Building Open Learning Environment for Software Engineering Students

Building Open Learning Environment for Software Engineering Students

Alexey Khoroshilov (Institute for System Programming of the Russian Academy of Sciences (ISPRAS), Russia), Victor Kuliamin (Institute for System Programming of the Russian Academy of Sciences (ISPRAS), Russia), Alexander Petrenko (Institute for System Programming of the Russian Academy of Sciences (ISPRAS), Russia), Olga Petrenko (Moscow Institute for Open Education, Russia) and Vladimir Rubanov (Institute for System Programming of the Russian Academy of Sciences (ISPRAS), Russia)
DOI: 10.4018/978-1-61520-917-0.ch007
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The chapter discusses principles of open education and possibilities of implementing these principles for software engineering education on the base of open source software development projects. A framework of practical courses for software engineering students built on these ideas is presented. Experience of building courses on the base of this framework is discussed on the example of “Software Engineering” course provided to students of the System Programming departments of the two Russian top-ranked universities, Moscow State University and Moscow Institute of Physics and Technology.
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Educational system should match the needs and tendencies of continuously developing society to sustain its evolution. That is the reason of evergrowing demand for innovation education programs, methods, and supporting infrastructure across all over the world. A conceptual base for innovation education in Russia was formed by academician M. A. Lavrentev (Computer Museum, 2006) who states a principle of “sciences — personnel — industry” (triangle of Lavrentev (Khristianovich, Lavrentev & Lebedev, 1956 and Dobretsov, 2001)). Most of currently applied approaches of innovation education implement this idea in modern conditions – education happens during generation of new knowledge as a result of integration of fundamental science, educational process, and industry.

Traditional system of professional education is mainly based on transition to students of fundamental knowledge helping them to feel themselves with confidence in some area and skills that can be applied in some practical work at once. However, under the conditions of intensive technological evolution, such an approach to education becomes irrelevant because students slowly become able to transform fundamental knowledge to practically applicable one as well as concrete practical knowledge quickly becomes outdated and unclaimed. The main abilities demanded in these circumstances become adaptability, constant knowledge update, decision making unbiased from established patterns, dynamic activity planning, etc.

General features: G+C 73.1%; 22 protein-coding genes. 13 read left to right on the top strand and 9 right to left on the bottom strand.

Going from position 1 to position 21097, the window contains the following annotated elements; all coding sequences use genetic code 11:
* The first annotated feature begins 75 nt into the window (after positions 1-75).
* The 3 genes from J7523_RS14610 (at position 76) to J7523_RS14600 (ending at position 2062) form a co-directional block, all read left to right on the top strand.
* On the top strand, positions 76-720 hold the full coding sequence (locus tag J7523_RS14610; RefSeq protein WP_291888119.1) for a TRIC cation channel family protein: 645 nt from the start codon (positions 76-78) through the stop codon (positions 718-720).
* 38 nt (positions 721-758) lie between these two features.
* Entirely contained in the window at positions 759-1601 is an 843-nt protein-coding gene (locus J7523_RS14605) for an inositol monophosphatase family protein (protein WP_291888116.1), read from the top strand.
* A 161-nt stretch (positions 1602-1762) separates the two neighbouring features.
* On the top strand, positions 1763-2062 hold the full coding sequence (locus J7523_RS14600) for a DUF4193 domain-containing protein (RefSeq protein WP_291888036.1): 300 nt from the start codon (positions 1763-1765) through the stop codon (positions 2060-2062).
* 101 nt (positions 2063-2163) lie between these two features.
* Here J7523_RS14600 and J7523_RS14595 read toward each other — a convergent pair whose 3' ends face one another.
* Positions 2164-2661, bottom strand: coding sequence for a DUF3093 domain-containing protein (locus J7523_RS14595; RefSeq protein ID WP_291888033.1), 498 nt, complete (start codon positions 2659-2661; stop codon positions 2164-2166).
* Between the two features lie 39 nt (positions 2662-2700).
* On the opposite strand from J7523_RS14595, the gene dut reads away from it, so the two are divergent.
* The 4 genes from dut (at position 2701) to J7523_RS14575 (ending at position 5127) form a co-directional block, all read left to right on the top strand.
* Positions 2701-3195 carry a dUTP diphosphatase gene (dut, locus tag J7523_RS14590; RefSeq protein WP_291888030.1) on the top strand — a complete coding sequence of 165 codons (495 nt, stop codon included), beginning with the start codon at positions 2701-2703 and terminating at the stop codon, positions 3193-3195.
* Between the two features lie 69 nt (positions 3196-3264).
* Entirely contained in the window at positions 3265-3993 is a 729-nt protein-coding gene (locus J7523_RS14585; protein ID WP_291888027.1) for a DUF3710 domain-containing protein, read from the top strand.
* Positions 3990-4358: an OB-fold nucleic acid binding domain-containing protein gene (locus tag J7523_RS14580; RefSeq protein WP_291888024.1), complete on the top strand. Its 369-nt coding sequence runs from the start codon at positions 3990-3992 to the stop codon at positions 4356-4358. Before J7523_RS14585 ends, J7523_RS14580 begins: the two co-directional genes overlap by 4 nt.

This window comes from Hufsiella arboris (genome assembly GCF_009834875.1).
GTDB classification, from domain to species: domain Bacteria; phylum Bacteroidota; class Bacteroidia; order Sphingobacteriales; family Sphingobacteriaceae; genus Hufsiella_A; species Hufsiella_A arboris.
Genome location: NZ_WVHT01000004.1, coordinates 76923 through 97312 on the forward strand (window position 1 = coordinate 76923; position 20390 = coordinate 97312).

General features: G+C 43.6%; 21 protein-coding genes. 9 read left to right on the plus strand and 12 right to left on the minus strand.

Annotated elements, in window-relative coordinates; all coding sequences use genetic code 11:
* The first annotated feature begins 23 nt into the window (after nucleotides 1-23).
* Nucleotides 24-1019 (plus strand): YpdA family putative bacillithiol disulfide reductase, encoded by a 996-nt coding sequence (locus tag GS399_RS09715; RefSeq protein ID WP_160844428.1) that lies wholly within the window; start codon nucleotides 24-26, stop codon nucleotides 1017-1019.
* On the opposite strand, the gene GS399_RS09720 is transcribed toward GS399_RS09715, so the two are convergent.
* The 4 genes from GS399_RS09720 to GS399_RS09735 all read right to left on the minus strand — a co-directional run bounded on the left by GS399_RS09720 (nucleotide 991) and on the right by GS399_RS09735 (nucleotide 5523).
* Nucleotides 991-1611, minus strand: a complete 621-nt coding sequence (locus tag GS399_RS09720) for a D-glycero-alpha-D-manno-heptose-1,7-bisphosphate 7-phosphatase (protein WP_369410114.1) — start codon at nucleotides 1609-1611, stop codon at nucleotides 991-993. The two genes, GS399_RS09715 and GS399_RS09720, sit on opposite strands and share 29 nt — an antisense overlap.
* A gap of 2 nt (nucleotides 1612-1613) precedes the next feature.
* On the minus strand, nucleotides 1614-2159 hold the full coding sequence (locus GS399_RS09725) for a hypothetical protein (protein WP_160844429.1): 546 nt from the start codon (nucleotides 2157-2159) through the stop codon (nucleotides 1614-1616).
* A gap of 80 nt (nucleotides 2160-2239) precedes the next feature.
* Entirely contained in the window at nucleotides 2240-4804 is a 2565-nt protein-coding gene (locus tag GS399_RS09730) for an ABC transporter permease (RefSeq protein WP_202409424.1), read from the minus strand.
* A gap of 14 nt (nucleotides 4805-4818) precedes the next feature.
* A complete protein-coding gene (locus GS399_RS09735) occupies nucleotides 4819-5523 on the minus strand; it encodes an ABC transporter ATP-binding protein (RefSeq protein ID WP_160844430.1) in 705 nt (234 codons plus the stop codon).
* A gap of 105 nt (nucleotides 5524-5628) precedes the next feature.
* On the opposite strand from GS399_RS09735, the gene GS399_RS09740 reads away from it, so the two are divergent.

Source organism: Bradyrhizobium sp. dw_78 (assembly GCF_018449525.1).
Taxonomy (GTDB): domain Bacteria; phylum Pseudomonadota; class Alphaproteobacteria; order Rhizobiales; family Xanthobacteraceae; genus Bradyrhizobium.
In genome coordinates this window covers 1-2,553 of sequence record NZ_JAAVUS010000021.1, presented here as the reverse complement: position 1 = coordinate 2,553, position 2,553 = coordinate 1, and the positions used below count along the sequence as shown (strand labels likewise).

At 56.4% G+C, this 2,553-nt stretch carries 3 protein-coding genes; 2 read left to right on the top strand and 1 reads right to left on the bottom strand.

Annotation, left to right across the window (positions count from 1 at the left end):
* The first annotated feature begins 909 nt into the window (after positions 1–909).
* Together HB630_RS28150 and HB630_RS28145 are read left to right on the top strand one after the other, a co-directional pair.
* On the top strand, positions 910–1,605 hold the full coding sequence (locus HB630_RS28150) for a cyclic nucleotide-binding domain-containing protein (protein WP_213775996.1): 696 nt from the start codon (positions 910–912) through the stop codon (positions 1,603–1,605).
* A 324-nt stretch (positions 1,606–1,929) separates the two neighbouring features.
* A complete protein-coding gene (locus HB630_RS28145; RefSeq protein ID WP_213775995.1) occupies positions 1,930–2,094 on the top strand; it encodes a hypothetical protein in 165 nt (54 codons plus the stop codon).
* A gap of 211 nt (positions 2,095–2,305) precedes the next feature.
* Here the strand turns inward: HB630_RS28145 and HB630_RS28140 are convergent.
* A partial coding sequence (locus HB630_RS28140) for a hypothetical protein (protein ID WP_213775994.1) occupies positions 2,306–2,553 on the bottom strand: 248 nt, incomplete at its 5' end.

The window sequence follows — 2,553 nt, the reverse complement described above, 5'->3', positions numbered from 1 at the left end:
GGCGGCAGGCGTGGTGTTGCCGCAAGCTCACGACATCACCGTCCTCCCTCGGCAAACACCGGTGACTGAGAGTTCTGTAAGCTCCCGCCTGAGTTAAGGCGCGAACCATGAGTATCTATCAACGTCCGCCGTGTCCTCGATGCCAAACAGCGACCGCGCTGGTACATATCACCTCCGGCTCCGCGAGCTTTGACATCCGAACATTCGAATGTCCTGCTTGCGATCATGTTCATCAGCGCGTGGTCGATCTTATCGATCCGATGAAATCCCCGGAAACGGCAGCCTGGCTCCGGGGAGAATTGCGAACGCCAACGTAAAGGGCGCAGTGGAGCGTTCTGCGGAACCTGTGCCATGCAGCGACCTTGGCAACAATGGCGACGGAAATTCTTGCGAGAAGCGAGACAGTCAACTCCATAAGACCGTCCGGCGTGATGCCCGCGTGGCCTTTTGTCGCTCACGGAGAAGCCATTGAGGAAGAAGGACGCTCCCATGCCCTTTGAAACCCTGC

All these issues are applicable to the area of software engineering, which evolves very quickly. Schematically, the main fields of skills and knowledge of information technology professionals can be presented as in Figure 1 (A.K. Petrenko, O.L. Petrenko & Kuliamin, 2008). So, just subject knowledge is not enough for successful work of a good specialist in the modern society. The Memorandum of European Commission on lifelong learning (2000) emphasizes the need in such social skills as acting with confidence, result-oriented focus of personal activities, right balancing of risks and responsibility in decision making, as well as such cognitive skills as ability to learn continuously, adaptability to changing environment, skills in finding right information in various areas, and ability to filter necessary information in the huge informational flow that each active individual in the modern society is subject to.

Figure 1.

Main skills of modern IT-professionals


In general some specific arrangements are required to make high school graduates more compliant with labor market requirements. In some high schools teaching Information Technologies undergraduates have few possibilities to work with real-life examples in their domain, so starting their career they immediately face with the issues not covered in the traditional university courses. Such courses are usually focused on scientific and technical aspects of the domain and contain (if any) only rather shallow presentation of organizational and social issues. Potential of many undergraduates is inhibited by lack of knowledge and skills at these areas. One more impediment to their growth is lack of comprehension of relations between theoretical matter they get in university and their practical work, so many of them think sincerely that most of that theory has no real use. This usually demonstrates lack of (and bad training in) an important skill — systematic analysis of routine technical issues, which force to use scientifically approved methods presented in theoretical courses.

The first step to change this situation may comprise in introduction of courses targeted to development of social skills necessary for professional work in the related technical domain. An objective of such a course is nurturing these social skills that help to realize technical skills and knowledge obtained and to resolve non-technical problems met in real professional life.

The necessary skills to develop in these courses are:

  • writing technical and scientific texts;

  • preparation of presentations and performing them in public;

  • organization of technical or scientific presentation, in particular, fitting in time and attracting the audience;

  • various techniques of information classification and systematic analysis;

  • professional argumentation based on scientific methods and knowledge;

  • adequate answering on questions;

  • posing adequate questions.

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